Monday, June 8, 2015

Artist of the Month Week Two: CMY vs BRY


Hey everyone! Melissa here again. Big thanks to Terri for coordinating all this. For those of you just tuning in, Terry organized an Artist of the Month for DLP and 52 Friends, a Facebook group of fabulous arsty lovers and mail swappers. I am June's teachers and this month we will be studying color. 

Picking colors can be very overwhelming, and picking colors that, well, just don't work  can turn a really great page in to a dull, muddy mess. I tend to try and work in triads, to not only lessen the stress of picking colors, but to keep my page brighter and more cohesive. 

Everyone knows the primary colors are Blue, Red, and Yellow. And with them you can make any color. So in theory you should only need three colors... right? We artsy folks know its almost never that simple when picking paint, as there may be 10 or more versions of blue alone! Typically, the BRY scheme is referring to Ultramarine Blue, Cadmium Red and Cadmium Yellow. Its pretty easy to get some shade of green and orange when mixing colors but purple..... Without getting too technical (like that Ultramarine Blue, Cadmium Red and Yellow are all warm colors), if you have ever tried to mix these colors, its pretty tricky to get a purple, let alone all the other vibrant colors we know exist. 

Ironically it was an IT friend of mine who, after I swore all colors can be made with BRY, asked me the question of whether or not I ever noticed that printers use CYAN, MAGENTA, and YELLOW, not Blue, Red and Yellow. Hmmmm. Good point. My printer can certainly make purple, every time.

For a quick reference, the top purple below is cyan and magenta, the bottom is ultramarine blue and perylene scarlett (which I often use in place of cadmium red).

 

So again without getting too technical (like that Cyan, Magenta and lemon Yellow are all cool colors), CYM can create much more vibrant colors, which out as much chance of making "mud". For example, in the page below my son, two at the time, made the base with CMY, and I added a few doodles over the top. See how rich the colors remained? Even the muds are pretty.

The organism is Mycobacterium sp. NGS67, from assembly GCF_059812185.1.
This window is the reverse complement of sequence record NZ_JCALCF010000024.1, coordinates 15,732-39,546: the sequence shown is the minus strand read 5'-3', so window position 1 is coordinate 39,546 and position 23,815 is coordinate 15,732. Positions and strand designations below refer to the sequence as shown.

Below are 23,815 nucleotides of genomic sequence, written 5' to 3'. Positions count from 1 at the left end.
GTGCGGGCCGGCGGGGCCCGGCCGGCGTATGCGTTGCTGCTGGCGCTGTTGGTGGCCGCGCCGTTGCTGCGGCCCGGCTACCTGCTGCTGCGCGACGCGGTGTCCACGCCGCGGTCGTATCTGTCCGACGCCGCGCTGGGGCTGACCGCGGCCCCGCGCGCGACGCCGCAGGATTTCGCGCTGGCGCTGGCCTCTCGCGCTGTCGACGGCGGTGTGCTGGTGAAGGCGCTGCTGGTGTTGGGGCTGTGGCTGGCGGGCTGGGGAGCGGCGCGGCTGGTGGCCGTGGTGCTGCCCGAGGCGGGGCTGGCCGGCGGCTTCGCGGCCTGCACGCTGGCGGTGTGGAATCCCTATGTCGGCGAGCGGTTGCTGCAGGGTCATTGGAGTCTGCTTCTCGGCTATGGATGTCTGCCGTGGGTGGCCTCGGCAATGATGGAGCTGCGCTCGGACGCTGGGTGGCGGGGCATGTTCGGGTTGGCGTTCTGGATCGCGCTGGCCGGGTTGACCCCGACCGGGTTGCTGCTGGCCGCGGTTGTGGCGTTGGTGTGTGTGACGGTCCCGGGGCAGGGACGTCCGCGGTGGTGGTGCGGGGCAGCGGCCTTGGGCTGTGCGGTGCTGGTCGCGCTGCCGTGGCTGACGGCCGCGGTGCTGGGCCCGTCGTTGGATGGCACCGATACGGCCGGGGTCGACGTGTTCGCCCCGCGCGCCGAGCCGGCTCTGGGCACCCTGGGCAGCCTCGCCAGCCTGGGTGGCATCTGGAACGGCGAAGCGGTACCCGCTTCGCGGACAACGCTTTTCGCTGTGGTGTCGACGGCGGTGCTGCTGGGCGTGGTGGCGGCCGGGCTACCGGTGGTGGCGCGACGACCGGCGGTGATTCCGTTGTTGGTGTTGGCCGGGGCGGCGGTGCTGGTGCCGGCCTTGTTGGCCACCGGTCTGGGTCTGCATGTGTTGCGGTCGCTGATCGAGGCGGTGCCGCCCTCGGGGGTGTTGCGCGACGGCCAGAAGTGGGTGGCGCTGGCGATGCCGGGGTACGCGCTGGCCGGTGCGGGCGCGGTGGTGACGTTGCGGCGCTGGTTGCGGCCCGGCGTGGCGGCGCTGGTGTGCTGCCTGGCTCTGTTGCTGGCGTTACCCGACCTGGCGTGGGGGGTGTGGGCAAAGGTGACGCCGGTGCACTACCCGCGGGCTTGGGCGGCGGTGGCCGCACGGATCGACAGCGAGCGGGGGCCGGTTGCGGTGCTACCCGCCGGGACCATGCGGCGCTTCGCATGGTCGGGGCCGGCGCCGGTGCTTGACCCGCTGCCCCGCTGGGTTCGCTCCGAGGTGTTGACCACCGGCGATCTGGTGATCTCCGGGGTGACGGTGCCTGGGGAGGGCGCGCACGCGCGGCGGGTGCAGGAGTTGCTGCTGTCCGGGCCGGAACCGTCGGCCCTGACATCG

So this week, spend some time making triads with some of your favorite paints. Start by picking a blue, a yellow and red and see what works but more importantly what doesn't. Substitute in a pink for red and see the changes. Then a cyan, etc. 




 All this said, there is a time an place for BRY. Most landscape scenes are a bit muted and not a vibrant, so a more muted palette might really work better. Now if I was painting a tropic beach scene, CMY might be the way to go. Look at the two images below. Where can you envision seeing these color schemes? The beach? The mountains? 



So think about what you are trying to achieve with your painting. I lean a bit more towards the whimsical, so CMY is my go to palette. When I am working on nature sketches or more classical pieces, I incorporate the traditional BRY a bit more.

Tip: you probably hear a lot about warm and cool colors. If you are looking for a more "neutral" color, mix a warm and cool together. 


Continue to experiment with flooding colors into one another (if you are using acrylic, just keep adding touches of each other, or you can water things down so they act a bit more like a watercolor). I lean towards watercolors because I just adore the granulation and interactions that occur, but just keep playing there is no rule you can't use a pink Dylusions spray with a cyan acrylic with a yellow watercolor. There is also no rule you can't use an ultramarine blue with magenta and lemon yellow. My personal most favorite purple comes from ultramarine blue mixed with magenta. 

Below are a few pages I made while experimenting. Hold on to you sheets for down the road. The make wonderful collage fodder and you never know where you might be able to use them!








After you have mastered the CMY triad, see what else you can come up with, as well as secondary triads. The one below was done with a Pthalo turquoise (Daniel Smith), a helios purple (Sennelier) and sunshine orange (Holbian).



I hope you will share your work with usl Please feel free to post links to your work (be it blog, flickr, etc) in the comments below.

I would love to hear your thoughts on this course. Feel free to hit me up on Instagram @mbochat, Facebook BochatArt Twitter @melissabochat

Thanks again for joining us this week. Hope you have fun. See you next week, for keeping a color journal!

Update:
Here are the other weeks' lessons

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